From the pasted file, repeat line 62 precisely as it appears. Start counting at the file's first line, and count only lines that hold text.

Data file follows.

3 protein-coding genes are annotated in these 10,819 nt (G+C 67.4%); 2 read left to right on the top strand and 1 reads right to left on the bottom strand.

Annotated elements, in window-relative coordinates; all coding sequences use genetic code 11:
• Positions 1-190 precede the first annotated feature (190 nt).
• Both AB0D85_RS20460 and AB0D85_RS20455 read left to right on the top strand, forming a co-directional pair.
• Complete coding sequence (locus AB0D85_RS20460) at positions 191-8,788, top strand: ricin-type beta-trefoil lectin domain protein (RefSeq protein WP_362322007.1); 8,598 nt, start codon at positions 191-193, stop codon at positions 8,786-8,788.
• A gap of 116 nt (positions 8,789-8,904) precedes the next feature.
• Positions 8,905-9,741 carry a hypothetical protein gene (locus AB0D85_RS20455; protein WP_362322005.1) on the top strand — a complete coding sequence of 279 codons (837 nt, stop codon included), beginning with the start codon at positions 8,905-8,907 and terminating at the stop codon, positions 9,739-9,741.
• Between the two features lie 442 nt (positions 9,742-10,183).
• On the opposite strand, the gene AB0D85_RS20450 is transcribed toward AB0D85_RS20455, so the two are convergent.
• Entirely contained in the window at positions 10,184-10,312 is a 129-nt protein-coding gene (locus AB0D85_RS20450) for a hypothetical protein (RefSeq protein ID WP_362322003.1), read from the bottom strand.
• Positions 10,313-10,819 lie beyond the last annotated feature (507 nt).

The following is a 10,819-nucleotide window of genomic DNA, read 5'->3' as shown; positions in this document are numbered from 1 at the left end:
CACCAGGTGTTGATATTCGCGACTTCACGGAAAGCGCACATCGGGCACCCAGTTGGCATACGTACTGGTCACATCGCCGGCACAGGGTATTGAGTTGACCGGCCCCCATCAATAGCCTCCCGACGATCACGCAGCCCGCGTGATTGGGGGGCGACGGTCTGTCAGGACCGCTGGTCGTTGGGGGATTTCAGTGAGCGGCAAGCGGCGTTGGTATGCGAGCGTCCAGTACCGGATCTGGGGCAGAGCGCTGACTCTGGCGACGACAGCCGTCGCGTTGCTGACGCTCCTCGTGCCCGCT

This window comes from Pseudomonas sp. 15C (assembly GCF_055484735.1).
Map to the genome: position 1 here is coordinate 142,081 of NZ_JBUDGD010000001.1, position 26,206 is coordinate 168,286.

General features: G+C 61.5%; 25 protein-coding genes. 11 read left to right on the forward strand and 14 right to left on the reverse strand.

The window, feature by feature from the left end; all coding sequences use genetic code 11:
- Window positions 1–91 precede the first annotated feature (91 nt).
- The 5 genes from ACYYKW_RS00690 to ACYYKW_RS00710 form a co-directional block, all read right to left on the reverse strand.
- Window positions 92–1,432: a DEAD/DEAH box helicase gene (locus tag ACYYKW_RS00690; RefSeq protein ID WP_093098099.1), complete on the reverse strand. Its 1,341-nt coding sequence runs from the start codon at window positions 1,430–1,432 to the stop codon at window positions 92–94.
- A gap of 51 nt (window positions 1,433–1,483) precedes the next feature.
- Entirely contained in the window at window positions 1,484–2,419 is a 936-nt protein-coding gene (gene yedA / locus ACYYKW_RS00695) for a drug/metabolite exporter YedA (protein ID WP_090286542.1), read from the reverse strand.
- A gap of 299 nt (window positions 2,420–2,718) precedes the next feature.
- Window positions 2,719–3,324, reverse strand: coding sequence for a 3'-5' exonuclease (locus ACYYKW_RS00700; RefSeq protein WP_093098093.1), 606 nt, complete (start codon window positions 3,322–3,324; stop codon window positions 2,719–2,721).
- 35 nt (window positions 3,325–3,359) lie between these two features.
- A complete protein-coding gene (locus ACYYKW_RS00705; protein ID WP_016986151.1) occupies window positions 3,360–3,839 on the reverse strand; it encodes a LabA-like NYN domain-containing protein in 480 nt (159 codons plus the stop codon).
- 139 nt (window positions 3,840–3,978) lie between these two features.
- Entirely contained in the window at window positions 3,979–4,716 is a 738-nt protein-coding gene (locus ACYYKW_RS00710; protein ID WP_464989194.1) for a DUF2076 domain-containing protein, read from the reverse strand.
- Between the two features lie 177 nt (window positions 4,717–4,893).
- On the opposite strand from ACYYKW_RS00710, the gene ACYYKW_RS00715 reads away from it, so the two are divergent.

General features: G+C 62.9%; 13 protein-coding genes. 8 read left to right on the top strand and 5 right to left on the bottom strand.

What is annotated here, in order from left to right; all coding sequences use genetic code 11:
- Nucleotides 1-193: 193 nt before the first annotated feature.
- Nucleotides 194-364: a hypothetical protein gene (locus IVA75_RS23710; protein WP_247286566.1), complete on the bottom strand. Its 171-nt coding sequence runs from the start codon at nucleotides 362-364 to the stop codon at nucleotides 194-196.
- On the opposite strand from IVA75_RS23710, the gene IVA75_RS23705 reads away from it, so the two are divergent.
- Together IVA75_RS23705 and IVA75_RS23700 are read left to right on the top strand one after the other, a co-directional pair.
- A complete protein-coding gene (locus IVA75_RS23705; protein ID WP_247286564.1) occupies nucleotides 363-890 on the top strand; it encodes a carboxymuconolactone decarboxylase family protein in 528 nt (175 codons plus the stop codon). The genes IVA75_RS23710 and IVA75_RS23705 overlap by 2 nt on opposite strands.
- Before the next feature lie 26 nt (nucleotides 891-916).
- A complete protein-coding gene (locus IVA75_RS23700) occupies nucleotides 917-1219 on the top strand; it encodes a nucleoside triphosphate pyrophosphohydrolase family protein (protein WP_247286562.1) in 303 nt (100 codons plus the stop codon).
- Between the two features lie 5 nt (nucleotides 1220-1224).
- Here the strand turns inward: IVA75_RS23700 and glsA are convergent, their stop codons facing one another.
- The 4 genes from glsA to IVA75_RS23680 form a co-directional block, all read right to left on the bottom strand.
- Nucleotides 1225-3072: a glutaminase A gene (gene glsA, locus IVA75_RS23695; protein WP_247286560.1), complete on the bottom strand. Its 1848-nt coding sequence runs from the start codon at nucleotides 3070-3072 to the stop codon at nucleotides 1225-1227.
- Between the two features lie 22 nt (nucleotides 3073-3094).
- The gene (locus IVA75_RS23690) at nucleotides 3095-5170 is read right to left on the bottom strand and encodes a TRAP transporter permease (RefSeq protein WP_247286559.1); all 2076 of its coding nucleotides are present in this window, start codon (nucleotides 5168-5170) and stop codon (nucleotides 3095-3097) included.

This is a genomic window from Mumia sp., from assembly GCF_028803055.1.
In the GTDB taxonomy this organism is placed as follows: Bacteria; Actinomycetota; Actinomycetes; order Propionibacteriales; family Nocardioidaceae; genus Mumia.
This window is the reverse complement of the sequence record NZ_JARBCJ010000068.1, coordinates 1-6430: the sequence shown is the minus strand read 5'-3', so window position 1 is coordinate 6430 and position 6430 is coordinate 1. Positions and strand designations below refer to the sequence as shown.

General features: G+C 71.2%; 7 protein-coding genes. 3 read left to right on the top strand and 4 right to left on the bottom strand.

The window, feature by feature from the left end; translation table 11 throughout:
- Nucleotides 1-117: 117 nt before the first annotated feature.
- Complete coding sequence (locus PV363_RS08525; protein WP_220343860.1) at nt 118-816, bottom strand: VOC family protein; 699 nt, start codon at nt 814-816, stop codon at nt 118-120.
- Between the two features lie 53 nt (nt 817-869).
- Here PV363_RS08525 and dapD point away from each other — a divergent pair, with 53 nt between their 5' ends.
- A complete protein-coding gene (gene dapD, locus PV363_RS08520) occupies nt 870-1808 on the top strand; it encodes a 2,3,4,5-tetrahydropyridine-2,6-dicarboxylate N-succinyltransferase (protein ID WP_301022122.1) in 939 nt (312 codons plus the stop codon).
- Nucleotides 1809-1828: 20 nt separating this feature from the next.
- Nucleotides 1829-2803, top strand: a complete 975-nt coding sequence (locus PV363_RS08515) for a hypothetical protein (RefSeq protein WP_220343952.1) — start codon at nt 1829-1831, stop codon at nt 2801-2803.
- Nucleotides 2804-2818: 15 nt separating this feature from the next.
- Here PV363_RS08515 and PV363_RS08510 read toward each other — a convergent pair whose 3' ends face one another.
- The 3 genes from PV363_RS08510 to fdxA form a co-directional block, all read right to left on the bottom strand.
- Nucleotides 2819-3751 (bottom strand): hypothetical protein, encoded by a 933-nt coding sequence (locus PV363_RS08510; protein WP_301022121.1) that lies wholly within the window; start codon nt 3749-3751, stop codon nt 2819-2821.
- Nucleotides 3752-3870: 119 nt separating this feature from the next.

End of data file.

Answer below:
- Nucleotides 3752-3870: 119 nt separating this feature from the next.